In Egypt, all workers are required to join the government-run Egyptian Trade Union Federation, and independent trade unions are banned. Members of the Trade Union Federation are required to get government permission (which is rarely granted) to strike. However since 1998, nearly two million Egyptian workers have formed independent unions and have engaged in more than 3,000 strikes. Moreover it was the threat of a general strike (and the closure of the Suez Canal) that ultimately forced Mubarak to resign.
Should the US Repeal the Taft Hartley Act?
Hell, yes. Obviously there is no official government union in the US. Nevertheless, for all practical purposes, the Taft Hartley Act forces the American trade union movement to function as a de facto government union by repealing many of the labor rights guaranteed under the 1935 Wagner Act (for example it makes mass picketing, slowdowns and sit down and wildcat strikes illegal).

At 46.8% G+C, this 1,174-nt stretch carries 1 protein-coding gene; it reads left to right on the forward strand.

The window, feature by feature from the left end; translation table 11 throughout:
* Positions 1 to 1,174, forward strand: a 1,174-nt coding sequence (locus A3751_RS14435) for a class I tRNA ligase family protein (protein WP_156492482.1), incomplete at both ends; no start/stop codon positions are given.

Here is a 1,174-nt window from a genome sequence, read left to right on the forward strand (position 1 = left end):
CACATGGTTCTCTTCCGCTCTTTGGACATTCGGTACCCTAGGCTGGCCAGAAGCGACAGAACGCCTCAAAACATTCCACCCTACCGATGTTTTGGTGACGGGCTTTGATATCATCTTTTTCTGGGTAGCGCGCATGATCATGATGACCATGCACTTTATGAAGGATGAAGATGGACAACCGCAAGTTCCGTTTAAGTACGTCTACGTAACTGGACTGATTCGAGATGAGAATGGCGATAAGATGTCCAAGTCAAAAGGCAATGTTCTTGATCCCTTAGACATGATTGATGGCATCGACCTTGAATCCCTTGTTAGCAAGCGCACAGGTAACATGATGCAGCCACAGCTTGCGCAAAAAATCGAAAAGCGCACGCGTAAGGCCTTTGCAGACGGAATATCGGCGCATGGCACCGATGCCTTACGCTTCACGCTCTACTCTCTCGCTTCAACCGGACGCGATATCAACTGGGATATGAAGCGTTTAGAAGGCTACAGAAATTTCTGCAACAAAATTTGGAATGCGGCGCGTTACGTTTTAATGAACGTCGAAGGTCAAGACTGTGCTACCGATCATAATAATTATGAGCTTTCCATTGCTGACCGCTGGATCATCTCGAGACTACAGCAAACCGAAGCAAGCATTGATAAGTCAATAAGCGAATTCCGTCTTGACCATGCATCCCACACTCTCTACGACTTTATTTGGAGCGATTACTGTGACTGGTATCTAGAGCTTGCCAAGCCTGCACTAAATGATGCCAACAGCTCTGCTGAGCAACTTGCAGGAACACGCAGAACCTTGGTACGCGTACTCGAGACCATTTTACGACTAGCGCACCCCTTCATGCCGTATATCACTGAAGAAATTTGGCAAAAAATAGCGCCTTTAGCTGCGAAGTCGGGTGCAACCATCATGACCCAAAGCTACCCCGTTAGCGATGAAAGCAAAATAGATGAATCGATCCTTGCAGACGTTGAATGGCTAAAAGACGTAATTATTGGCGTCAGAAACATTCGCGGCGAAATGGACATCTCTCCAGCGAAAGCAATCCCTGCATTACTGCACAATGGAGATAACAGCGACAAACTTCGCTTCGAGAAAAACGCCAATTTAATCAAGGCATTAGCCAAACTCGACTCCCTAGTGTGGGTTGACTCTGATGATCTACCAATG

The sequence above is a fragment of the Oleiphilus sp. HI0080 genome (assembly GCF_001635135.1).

Progressive pundits scratch their heads wondering why American workers aren’t in the streets like their European counterparts – as Congress and many states roll back wages, pensions, Social Security, Medicare, Medicaid and every other gain they have won over the past 70 years. The 1947 Taft Hartley Act was passed by a Republican Congress over President Truman’s veto. Yet the increasingly pro-corporate Democrats, despite unwavering support from organized labor, have never attempted to repeal it – despite numerous opportunities when they controlled both Congress and the presidency (such as 2009-2010 under Obama).
Repealing Taft Hartley was part of Ralph Nader’s platform in the 2000, 2004 and 2008, which might explain why the so-called “alternative” media attacked him so viciously. In fact the only people talking about repealing Taft Hartley are Nader, a few socialist groups, and Dr Elaine Bernard, the Executive Director of the Labor and Worklife Program at Harvard Law School. Certainly no one in the trade union bureaucracy talks about it. Nevertheless so long as Taft Hartley remains in force, the “official” trade union movement is virtually paralyzed in fighting the all-out attack in many states against the right to unionize.
Click here to see an interview with Dr Bernard explaining the major role Taft Hartley Act and other anti-union laws have played in the decline of America’s union movement: